Did Truman Capote and Babe Paley Patch Up? Did They Become Friends?

What would you do if you told your friend a secret and they published it in a prestigious magazine to be read by people all over town? When Babe Paley found herself in such a situation, she decided not only to take a stand but also to make sure that the “friend” who’d done this to her never got to do it to anyone else. The person in question was Truman Capote, who suddenly found himself thrown out of his friend circle, especially his best friend, who refused to talk to him. But then, it is said that the friendships that run deep have the power to survive any crisis. Did the same hold true for Capote and Paley? Did they ever set aside their differences and end their feud? SPOILERS AHEAD

Babe Paley Stood by Her Decision to Cast Capote Out of Her Life

When Babe Paley and Truman Capote met for the first time, they had a chemistry, a sense of understanding that made them kindred souls. Babe was already a much-beloved figure in her circle while Capote was enjoying his literary success. Things were good for them, and their friendship only got better with time. There came a point when she started confiding her most shocking secrets to him, believing that he would never tell another soul. But then, Capote subverted expectations and did something Babe could never recover from.

Babe Paley’s husband cheated on her. She knew it, and she knew who he cheated her on with. But there was an unspoken agreement, where Babe would often turn a blind eye to her husband’s extramarital affairs. Until one day, she couldn’t. She talked about the entire thing with Capote, the only person she loved and trusted more than anyone. But then, sometime later, he used her story in his upcoming book, the excerpt of which was published in Esquire.

While Capote used different names to veil the subjects, everyone knew who he was talking about when referred to a certain character. The piece, titled ‘La Côte Basque 1965,’ after the restaurant that served as the ladies’ hangout spot, created waves, which Babe Paley thought she’d drown in. It was extremely embarrassing for her, and to have the entire world know about it was something that Babe could never recover from.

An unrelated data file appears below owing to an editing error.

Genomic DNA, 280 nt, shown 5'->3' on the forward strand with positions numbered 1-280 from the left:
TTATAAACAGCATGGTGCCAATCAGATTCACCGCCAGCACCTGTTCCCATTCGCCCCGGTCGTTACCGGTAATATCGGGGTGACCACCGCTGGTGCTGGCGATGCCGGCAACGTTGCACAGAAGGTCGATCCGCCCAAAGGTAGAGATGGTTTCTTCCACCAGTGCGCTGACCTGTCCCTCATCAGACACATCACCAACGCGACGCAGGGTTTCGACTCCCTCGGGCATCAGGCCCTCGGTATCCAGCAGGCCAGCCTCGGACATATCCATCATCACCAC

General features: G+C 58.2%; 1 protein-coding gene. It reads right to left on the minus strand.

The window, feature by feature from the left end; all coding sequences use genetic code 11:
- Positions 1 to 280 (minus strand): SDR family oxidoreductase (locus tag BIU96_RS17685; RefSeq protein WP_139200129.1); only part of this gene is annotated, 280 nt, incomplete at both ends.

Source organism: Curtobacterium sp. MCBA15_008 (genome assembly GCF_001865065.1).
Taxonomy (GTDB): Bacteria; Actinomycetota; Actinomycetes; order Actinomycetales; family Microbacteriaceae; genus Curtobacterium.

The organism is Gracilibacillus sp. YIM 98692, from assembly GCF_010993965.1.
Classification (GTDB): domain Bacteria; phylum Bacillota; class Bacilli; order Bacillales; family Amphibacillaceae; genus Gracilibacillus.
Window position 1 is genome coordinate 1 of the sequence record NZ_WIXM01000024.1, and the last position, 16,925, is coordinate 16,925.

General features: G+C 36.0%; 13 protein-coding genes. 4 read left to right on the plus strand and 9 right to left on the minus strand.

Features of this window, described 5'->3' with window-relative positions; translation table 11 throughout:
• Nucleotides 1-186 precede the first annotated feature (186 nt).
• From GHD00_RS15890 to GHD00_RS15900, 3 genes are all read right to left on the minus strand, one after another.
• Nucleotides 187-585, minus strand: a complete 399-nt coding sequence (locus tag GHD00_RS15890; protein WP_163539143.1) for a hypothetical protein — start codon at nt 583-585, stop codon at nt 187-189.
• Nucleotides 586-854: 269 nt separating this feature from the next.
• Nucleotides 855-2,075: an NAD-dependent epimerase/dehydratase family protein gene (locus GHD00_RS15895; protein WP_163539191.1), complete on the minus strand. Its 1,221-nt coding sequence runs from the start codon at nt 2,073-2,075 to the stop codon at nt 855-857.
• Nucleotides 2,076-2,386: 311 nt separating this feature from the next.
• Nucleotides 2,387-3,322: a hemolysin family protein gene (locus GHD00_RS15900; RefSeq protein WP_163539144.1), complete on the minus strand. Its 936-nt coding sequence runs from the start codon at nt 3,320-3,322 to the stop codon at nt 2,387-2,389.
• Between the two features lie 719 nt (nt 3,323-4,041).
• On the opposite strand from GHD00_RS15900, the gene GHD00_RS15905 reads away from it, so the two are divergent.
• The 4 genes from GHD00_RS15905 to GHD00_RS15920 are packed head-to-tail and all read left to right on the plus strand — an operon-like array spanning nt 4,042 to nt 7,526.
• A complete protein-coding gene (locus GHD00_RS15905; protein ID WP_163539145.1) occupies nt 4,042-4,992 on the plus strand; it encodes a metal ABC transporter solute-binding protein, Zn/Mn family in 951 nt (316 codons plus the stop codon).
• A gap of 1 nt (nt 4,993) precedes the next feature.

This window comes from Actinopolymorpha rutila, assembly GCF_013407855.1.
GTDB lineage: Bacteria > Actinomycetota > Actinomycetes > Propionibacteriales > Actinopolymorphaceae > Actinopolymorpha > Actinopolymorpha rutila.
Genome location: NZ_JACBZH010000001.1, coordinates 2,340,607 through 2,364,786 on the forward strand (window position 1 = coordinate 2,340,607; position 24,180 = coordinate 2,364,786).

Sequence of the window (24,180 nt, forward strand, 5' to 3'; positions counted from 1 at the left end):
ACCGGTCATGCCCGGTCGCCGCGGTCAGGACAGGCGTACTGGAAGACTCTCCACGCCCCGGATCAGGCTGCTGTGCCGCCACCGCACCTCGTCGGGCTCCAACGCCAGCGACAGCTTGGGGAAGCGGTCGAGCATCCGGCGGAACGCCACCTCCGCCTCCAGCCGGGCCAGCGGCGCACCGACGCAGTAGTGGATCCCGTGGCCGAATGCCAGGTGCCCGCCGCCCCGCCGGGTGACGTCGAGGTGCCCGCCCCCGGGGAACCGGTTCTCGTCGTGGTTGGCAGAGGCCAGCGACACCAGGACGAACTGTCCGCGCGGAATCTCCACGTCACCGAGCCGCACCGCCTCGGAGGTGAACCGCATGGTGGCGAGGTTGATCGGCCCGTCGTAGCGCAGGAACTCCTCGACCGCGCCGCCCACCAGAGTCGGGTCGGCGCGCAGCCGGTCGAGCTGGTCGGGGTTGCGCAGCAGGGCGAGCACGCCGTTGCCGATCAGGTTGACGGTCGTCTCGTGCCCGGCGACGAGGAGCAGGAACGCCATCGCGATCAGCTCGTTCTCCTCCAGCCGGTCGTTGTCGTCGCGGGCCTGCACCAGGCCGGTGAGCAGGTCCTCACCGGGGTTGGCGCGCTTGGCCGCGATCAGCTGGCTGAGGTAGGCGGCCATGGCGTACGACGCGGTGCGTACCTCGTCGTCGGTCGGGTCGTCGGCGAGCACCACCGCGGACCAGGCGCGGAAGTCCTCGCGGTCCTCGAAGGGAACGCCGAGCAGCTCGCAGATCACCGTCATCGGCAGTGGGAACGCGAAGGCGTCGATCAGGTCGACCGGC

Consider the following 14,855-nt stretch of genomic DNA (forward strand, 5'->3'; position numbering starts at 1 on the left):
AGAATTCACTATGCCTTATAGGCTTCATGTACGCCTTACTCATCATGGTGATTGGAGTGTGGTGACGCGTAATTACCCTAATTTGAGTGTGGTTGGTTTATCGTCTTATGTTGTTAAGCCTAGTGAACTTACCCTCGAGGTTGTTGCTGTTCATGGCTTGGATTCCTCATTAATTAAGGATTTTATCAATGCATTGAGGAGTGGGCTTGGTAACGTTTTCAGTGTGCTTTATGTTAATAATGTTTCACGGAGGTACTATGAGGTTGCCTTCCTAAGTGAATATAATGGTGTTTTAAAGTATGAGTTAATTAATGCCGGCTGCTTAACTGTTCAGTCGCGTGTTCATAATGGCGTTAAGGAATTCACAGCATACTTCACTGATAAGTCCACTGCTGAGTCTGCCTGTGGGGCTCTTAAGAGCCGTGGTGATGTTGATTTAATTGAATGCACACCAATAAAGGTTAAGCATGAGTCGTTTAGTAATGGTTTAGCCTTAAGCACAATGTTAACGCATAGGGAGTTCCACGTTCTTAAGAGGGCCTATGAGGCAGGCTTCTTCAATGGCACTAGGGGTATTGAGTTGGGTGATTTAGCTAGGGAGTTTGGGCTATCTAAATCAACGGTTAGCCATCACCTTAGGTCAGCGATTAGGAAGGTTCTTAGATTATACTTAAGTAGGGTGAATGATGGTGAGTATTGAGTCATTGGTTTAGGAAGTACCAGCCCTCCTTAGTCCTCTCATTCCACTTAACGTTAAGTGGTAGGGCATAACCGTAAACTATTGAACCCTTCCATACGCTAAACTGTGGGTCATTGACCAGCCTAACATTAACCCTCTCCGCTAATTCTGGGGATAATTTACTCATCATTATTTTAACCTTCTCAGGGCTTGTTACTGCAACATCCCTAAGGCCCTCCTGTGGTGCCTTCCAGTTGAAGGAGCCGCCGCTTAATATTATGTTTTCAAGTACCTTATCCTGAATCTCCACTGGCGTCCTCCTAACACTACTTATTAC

It must have felt like an even worse blow because when the piece came out, Babe had been diagnosed with terminal cancer. Processing something like that is not easy, so to discover that the person you loved and trusted the most has made a joke out of you must have felt like the worst betrayal. Such was the anger and dejection for Babe that she decided never to speak to Capote again, and she stood by it till her last breath.

The moment the article came out, Babe stopped taking Capote’s calls, even when he realized that he’d made a mistake, even when she missed him, and he missed her, even when he got caught in a cycle of abuse that would eventually claim his life; even when he got desperate to patch things up with her. Babe refused to take Capote’s calls and never wavered, even when some of her friends tried to reason otherwise. Her decision to cut him off from her life was followed by other women, and soon, Capote was entirely thrown out of his circle.

Three years later, when Babe succumbed to her illness, she died without having said another word to him. Capote wasn’t invited to the funeral or the memorial and had to accept the fact that he’d lost his best friend and that he could never patch things up with her, no matter how much he wanted to. Despite his betrayal, one can gauge the extent of Capote’s love for Babe from the fact that some called her “his North Star.” Capote is said to have said this for his friend: “Mrs. P had only one fault: she was perfect; otherwise, she was perfect.” He later stated that it was the biggest tragedy of his life that he never got to patch up with her.

Read More: Feud: Is La Cote Basque a Real Restaurant in NYC? Is it Still Open?